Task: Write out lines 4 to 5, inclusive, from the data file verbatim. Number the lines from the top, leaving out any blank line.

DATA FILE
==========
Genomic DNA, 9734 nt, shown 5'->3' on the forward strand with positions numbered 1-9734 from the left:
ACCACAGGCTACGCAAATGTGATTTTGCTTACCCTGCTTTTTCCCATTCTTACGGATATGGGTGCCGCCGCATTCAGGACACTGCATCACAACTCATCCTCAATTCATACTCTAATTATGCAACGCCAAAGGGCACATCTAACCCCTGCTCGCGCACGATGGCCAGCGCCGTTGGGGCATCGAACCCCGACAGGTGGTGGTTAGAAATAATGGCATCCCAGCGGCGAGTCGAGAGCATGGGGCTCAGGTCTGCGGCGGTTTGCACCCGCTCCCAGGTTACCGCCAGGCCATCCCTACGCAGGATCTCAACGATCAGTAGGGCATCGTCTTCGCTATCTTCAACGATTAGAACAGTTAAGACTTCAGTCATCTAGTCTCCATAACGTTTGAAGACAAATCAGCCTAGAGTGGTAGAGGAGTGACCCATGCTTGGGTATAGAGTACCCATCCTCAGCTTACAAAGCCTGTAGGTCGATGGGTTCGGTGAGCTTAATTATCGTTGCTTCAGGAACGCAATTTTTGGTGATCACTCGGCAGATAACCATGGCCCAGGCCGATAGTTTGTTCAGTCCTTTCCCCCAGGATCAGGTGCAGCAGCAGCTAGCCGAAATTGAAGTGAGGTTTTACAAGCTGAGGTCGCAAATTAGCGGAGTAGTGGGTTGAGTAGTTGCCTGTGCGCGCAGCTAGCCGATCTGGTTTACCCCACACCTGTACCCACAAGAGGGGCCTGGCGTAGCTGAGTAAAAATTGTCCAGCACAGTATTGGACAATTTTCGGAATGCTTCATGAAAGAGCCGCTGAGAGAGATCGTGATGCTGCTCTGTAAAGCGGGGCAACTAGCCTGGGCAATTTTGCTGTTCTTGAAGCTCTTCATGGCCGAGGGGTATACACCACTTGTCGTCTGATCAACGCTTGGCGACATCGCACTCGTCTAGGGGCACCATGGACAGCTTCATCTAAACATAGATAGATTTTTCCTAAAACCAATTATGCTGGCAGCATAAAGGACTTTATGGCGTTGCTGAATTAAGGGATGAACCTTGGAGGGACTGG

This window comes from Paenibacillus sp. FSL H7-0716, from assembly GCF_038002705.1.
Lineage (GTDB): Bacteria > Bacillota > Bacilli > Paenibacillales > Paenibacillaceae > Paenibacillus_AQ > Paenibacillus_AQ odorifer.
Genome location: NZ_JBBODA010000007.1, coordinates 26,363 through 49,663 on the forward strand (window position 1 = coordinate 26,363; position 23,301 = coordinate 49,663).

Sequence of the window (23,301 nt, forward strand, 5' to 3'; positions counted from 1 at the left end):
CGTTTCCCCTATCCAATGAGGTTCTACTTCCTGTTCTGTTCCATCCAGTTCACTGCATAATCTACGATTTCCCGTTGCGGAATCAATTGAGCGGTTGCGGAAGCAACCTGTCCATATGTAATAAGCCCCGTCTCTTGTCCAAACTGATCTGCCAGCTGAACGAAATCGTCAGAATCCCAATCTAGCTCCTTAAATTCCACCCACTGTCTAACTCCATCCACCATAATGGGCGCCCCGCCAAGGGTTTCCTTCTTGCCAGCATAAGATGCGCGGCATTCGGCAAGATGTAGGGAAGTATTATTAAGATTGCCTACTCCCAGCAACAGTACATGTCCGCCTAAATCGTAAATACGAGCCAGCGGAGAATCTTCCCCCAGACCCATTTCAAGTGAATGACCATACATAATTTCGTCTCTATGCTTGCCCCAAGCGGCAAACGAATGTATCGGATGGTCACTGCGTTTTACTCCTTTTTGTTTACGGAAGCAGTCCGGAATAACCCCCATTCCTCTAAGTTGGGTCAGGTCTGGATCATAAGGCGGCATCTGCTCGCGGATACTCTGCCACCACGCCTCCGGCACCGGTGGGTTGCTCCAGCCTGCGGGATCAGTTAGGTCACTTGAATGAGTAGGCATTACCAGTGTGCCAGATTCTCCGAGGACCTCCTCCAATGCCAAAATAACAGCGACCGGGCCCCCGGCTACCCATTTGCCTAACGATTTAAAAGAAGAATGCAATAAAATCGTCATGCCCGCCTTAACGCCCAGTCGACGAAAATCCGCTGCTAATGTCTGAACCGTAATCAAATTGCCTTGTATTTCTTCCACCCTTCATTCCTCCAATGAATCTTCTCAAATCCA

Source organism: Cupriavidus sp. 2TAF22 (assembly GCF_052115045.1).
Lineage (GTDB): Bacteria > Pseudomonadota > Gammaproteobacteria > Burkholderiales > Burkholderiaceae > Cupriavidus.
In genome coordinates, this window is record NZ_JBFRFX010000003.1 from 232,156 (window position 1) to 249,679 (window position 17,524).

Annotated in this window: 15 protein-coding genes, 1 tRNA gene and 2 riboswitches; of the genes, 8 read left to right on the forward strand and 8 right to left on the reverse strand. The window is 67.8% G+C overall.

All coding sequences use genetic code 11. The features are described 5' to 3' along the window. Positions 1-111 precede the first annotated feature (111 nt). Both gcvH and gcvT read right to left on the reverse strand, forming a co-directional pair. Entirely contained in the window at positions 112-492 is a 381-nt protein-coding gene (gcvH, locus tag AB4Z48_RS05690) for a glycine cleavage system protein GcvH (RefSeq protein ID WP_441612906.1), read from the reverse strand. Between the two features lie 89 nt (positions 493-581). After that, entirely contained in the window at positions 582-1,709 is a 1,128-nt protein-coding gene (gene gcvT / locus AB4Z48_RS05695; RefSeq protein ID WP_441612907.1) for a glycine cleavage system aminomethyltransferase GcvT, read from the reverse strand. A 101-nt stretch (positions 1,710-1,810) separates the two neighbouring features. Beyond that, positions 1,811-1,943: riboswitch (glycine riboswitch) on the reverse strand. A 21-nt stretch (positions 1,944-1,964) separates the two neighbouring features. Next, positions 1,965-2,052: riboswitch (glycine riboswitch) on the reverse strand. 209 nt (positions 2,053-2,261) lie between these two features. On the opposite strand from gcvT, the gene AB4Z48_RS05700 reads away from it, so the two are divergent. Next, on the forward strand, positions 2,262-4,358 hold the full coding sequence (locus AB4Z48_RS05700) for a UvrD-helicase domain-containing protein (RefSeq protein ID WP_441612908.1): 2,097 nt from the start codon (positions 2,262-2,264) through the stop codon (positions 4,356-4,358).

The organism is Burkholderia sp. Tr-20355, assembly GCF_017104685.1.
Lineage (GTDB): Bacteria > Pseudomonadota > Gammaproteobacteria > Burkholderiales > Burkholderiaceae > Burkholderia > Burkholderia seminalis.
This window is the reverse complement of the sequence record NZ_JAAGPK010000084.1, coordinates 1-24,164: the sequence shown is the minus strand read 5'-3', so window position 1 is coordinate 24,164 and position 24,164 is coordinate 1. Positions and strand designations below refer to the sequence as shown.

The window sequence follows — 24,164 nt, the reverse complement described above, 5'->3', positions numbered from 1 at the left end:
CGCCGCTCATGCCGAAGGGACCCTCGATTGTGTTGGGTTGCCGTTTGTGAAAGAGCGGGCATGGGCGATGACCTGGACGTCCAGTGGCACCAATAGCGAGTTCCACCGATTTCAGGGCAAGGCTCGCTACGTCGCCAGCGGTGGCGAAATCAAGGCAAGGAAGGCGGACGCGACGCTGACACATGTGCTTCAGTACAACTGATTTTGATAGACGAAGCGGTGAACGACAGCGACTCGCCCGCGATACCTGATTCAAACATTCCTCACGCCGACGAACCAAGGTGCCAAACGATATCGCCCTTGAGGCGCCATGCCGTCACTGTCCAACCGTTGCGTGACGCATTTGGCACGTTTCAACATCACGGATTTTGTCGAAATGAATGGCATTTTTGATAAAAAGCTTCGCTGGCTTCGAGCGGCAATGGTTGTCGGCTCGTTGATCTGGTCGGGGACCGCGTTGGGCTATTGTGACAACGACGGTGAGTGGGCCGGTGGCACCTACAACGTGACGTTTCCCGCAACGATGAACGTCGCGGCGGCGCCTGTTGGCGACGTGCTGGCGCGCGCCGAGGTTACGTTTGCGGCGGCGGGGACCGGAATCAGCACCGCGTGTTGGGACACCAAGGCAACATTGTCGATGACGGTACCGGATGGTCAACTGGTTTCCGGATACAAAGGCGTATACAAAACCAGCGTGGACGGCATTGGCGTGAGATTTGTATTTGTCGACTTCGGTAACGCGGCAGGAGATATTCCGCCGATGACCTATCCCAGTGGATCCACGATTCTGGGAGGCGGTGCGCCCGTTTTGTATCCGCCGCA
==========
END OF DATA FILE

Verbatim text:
Lineage (GTDB): Bacteria > Bacillota > Bacilli > Paenibacillales > Paenibacillaceae > Paenibacillus_AQ > Paenibacillus_AQ odorifer.
Genome location: NZ_JBBODA010000007.1, coordinates 26,363 through 49,663 on the forward strand (window position 1 = coordinate 26,363; position 23,301 = coordinate 49,663).